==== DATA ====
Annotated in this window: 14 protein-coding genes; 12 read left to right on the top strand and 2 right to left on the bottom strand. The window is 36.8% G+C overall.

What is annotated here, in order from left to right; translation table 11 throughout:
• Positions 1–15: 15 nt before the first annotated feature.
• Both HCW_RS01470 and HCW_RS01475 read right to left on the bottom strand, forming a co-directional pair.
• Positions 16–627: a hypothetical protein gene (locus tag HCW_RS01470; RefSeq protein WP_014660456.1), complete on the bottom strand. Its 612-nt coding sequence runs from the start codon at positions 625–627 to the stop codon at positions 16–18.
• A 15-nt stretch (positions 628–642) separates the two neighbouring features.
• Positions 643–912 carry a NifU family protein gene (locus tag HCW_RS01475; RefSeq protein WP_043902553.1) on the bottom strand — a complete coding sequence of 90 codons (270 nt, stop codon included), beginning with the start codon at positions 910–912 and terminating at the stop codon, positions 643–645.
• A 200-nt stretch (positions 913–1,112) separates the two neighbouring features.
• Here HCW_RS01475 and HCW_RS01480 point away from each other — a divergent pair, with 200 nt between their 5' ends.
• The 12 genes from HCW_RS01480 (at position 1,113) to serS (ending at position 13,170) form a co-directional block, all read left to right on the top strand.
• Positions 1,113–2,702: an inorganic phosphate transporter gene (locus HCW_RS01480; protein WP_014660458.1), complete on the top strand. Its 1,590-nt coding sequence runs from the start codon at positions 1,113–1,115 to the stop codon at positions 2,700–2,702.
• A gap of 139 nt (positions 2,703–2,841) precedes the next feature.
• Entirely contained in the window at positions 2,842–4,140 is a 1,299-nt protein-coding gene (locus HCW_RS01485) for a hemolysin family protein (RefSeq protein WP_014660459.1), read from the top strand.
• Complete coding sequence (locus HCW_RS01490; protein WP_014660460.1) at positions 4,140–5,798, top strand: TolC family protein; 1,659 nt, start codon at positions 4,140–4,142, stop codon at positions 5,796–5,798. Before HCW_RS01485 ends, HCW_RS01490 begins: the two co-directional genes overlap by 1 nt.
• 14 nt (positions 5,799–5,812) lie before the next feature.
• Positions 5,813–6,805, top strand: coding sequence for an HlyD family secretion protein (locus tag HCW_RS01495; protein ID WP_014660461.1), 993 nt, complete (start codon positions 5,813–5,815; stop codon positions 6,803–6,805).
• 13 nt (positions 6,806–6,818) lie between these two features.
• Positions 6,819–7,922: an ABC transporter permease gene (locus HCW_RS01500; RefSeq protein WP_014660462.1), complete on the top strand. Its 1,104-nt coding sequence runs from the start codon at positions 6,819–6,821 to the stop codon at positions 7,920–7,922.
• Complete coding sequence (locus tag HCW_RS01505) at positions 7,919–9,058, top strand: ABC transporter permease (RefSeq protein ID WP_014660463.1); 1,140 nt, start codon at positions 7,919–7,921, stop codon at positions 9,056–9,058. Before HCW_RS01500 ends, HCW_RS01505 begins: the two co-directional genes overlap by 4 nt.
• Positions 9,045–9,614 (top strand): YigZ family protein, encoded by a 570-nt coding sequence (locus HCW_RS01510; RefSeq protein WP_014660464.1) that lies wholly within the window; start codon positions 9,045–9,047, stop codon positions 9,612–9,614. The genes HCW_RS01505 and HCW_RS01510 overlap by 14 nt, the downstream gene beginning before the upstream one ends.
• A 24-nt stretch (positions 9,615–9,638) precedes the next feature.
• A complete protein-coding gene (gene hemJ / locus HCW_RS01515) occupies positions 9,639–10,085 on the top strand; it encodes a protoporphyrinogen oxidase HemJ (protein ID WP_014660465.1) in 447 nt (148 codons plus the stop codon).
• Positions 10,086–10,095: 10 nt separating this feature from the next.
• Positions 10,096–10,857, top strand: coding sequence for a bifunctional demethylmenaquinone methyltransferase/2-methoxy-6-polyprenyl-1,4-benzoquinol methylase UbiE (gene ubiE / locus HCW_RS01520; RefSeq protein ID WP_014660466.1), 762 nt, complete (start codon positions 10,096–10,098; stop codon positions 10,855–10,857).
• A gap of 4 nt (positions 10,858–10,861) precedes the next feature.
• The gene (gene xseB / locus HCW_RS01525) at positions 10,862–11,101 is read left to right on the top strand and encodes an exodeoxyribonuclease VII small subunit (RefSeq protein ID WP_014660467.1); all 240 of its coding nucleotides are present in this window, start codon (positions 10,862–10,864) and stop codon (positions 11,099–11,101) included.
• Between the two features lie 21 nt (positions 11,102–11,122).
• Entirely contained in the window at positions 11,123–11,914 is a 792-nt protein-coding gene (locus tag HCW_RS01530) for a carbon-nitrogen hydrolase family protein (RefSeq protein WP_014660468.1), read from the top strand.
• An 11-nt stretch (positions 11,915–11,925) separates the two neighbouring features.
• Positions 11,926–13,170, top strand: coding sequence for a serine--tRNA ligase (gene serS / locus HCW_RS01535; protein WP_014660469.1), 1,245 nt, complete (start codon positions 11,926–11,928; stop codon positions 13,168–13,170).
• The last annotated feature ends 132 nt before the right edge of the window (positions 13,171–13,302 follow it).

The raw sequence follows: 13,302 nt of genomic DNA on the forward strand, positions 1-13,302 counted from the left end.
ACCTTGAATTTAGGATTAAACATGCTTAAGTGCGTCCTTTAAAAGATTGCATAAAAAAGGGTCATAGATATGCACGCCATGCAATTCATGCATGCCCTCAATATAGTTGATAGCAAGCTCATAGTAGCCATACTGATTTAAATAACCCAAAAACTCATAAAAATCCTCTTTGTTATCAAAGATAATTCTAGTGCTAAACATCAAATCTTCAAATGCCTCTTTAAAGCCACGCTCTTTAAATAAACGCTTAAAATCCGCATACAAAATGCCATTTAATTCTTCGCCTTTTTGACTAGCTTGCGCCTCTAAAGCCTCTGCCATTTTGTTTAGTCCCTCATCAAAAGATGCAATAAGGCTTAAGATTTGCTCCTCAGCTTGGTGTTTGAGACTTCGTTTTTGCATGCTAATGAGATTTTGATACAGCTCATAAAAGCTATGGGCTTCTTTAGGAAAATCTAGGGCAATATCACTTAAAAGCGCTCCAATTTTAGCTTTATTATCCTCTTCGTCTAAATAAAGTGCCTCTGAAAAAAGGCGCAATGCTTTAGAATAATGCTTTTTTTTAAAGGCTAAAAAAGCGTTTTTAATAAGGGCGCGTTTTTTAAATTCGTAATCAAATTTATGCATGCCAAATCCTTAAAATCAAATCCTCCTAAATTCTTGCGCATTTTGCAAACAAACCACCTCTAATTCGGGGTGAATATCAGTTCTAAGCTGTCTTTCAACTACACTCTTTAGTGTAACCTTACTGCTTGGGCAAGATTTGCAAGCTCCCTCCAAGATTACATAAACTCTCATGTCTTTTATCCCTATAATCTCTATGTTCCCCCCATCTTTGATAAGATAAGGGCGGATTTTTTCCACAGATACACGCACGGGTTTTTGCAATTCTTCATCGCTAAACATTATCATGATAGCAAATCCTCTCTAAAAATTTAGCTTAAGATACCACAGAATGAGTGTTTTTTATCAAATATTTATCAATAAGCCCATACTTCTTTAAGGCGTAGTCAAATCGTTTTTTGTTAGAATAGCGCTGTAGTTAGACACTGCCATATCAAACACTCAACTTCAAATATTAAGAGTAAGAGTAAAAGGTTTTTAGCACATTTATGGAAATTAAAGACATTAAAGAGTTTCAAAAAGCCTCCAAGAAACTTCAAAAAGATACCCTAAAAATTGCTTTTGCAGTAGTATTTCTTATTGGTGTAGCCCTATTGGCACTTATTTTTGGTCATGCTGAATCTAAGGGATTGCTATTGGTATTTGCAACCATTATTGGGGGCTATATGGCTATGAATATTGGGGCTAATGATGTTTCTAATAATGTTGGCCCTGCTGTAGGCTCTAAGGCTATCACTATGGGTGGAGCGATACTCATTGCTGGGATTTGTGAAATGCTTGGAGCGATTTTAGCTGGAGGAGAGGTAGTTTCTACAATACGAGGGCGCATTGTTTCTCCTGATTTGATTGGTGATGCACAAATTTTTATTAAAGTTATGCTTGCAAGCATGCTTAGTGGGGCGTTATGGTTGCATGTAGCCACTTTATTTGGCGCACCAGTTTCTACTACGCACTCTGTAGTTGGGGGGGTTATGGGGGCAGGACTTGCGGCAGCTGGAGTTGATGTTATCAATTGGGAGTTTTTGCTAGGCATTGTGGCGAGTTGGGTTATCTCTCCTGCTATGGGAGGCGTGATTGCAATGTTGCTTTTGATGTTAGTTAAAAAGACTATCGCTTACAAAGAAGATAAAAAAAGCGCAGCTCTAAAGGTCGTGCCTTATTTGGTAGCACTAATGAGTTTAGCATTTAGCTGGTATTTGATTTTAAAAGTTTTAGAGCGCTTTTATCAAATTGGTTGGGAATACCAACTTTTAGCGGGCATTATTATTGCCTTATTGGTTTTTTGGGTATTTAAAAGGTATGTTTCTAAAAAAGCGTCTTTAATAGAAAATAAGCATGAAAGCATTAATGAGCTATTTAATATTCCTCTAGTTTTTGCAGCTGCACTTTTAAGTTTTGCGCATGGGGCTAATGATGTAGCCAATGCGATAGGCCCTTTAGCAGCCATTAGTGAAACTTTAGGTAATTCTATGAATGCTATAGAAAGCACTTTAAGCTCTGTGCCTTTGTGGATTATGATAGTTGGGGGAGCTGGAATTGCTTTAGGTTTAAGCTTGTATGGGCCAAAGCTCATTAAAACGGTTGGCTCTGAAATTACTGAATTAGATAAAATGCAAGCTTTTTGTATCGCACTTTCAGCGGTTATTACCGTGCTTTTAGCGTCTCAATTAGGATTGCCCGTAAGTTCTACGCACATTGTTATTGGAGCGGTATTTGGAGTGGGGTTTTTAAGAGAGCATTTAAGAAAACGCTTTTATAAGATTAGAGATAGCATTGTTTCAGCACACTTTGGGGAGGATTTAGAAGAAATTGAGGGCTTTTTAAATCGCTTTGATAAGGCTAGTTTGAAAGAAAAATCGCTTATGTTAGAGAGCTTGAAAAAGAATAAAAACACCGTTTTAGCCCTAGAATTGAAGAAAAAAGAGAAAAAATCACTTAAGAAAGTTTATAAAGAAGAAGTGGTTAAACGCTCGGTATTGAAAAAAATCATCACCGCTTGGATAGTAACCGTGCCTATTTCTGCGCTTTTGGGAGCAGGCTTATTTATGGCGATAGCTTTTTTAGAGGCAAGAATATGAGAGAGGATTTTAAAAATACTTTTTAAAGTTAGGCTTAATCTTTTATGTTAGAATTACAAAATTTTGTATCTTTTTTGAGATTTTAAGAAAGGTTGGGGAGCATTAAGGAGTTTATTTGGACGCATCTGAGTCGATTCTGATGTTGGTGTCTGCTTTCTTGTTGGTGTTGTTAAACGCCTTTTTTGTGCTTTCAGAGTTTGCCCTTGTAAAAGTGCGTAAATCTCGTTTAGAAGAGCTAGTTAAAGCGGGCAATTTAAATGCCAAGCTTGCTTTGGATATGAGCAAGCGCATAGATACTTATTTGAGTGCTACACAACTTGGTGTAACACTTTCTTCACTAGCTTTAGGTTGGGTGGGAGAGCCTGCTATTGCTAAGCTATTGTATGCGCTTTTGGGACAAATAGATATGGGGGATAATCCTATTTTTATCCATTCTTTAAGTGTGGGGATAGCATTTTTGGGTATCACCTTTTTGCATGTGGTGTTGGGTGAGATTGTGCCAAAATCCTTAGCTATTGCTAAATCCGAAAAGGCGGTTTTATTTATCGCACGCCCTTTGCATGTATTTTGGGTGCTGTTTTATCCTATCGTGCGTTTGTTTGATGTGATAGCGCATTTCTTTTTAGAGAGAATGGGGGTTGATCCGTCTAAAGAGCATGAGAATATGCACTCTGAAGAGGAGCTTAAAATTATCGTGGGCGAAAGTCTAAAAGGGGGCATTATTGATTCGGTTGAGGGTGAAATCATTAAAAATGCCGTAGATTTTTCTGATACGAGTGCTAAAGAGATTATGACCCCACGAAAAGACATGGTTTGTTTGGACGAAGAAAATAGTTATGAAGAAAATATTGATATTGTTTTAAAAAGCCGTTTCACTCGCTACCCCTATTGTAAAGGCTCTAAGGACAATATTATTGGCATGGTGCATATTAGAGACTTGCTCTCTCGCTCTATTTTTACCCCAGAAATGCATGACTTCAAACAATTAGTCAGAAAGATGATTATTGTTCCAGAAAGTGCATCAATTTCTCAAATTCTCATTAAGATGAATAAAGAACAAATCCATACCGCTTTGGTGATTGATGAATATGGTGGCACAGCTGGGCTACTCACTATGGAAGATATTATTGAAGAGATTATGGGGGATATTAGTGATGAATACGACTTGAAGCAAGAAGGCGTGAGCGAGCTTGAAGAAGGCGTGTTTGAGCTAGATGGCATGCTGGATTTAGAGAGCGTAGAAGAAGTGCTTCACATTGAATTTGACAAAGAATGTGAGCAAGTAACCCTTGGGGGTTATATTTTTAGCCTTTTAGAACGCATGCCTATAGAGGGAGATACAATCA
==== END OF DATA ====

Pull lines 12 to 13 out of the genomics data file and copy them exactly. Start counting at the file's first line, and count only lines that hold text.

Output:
• A gap of 139 nt (positions 2,703–2,841) precedes the next feature.
• Entirely contained in the window at positions 2,842–4,140 is a 1,299-nt protein-coding gene (locus HCW_RS01485) for a hemolysin family protein (RefSeq protein WP_014660459.1), read from the top strand.